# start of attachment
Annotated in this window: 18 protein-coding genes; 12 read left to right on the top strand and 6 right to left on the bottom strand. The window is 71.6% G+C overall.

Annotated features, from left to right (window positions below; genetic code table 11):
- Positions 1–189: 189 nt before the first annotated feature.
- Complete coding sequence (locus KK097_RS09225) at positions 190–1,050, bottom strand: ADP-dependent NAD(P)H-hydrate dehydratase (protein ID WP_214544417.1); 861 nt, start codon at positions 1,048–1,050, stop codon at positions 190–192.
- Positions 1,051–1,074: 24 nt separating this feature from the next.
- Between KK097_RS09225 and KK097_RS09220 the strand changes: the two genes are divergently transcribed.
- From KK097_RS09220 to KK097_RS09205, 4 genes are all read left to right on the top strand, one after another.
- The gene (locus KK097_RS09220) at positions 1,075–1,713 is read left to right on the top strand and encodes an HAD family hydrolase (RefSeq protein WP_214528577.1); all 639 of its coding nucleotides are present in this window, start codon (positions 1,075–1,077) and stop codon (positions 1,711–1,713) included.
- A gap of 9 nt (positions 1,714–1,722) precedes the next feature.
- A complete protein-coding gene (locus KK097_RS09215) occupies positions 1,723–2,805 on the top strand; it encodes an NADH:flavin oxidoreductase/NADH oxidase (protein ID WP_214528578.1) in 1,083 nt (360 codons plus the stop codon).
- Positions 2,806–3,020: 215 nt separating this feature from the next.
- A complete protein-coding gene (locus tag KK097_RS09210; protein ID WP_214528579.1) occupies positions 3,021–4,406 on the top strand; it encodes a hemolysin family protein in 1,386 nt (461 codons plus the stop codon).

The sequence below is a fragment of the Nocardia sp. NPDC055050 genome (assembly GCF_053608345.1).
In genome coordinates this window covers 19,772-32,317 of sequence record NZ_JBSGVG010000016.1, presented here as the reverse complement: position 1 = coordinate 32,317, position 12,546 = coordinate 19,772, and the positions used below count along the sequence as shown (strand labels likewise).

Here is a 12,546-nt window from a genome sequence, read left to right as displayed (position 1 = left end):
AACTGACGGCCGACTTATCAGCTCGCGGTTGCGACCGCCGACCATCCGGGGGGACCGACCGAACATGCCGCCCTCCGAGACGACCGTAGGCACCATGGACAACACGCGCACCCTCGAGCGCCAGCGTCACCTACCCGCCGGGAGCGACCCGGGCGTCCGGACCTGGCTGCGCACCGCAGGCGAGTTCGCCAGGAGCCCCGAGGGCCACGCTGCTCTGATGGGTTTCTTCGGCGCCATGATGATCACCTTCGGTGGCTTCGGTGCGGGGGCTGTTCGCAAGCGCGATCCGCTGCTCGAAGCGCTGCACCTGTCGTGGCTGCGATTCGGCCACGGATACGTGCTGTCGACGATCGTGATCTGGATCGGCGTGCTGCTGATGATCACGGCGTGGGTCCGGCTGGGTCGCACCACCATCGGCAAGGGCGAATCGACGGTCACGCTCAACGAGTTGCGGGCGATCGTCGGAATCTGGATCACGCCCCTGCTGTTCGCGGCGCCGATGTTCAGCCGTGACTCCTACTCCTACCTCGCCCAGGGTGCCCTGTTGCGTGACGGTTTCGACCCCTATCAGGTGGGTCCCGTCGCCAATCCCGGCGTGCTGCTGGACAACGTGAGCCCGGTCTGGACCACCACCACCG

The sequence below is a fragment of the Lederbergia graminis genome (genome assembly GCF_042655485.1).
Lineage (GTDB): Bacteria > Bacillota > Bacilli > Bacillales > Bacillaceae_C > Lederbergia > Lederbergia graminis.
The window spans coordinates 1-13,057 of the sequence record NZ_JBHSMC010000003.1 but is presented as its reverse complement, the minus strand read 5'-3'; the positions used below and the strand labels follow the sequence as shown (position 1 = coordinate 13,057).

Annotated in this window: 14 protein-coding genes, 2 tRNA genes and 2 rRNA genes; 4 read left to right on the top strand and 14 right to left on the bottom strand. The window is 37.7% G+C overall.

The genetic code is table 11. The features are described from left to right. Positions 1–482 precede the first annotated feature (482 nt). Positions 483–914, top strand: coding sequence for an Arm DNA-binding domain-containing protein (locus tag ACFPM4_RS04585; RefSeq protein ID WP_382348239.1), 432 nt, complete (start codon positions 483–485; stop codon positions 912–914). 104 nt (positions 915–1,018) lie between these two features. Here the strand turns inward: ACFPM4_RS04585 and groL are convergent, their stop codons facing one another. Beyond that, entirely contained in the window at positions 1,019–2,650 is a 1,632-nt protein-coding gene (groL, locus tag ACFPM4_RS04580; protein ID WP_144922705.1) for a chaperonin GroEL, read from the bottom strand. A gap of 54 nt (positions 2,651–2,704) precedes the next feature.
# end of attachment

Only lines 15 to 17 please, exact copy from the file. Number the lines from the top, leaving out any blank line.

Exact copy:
Here is a 12,546-nt window from a genome sequence, read left to right as displayed (position 1 = left end):
AACTGACGGCCGACTTATCAGCTCGCGGTTGCGACCGCCGACCATCCGGGGGGACCGACCGAACATGCCGCCCTCCGAGACGACCGTAGGCACCATGGACAACACGCGCACCCTCGAGCGCCAGCGTCACCTACCCGCCGGGAGCGACCCGGGCGTCCGGACCTGGCTGCGCACCGCAGGCGAGTTCGCCAGGAGCCCCGAGGGCCACGCTGCTCTGATGGGTTTCTTCGGCGCCATGATGATCACCTTCGGTGGCTTCGGTGCGGGGGCTGTTCGCAAGCGCGATCCGCTGCTCGAAGCGCTGCACCTGTCGTGGCTGCGATTCGGCCACGGATACGTGCTGTCGACGATCGTGATCTGGATCGGCGTGCTGCTGATGATCACGGCGTGGGTCCGGCTGGGTCGCACCACCATCGGCAAGGGCGAATCGACGGTCACGCTCAACGAGTTGCGGGCGATCGTCGGAATCTGGATCACGCCCCTGCTGTTCGCGGCGCCGATGTTCAGCCGTGACTCCTACTCCTACCTCGCCCAGGGTGCCCTGTTGCGTGACGGTTTCGACCCCTATCAGGTGGGTCCCGTCGCCAATCCCGGCGTGCTGCTGGACAACGTGAGCCCGGTCTGGACCACCACCACCG

The sequence below is a fragment of the Lederbergia graminis genome (genome assembly GCF_042655485.1).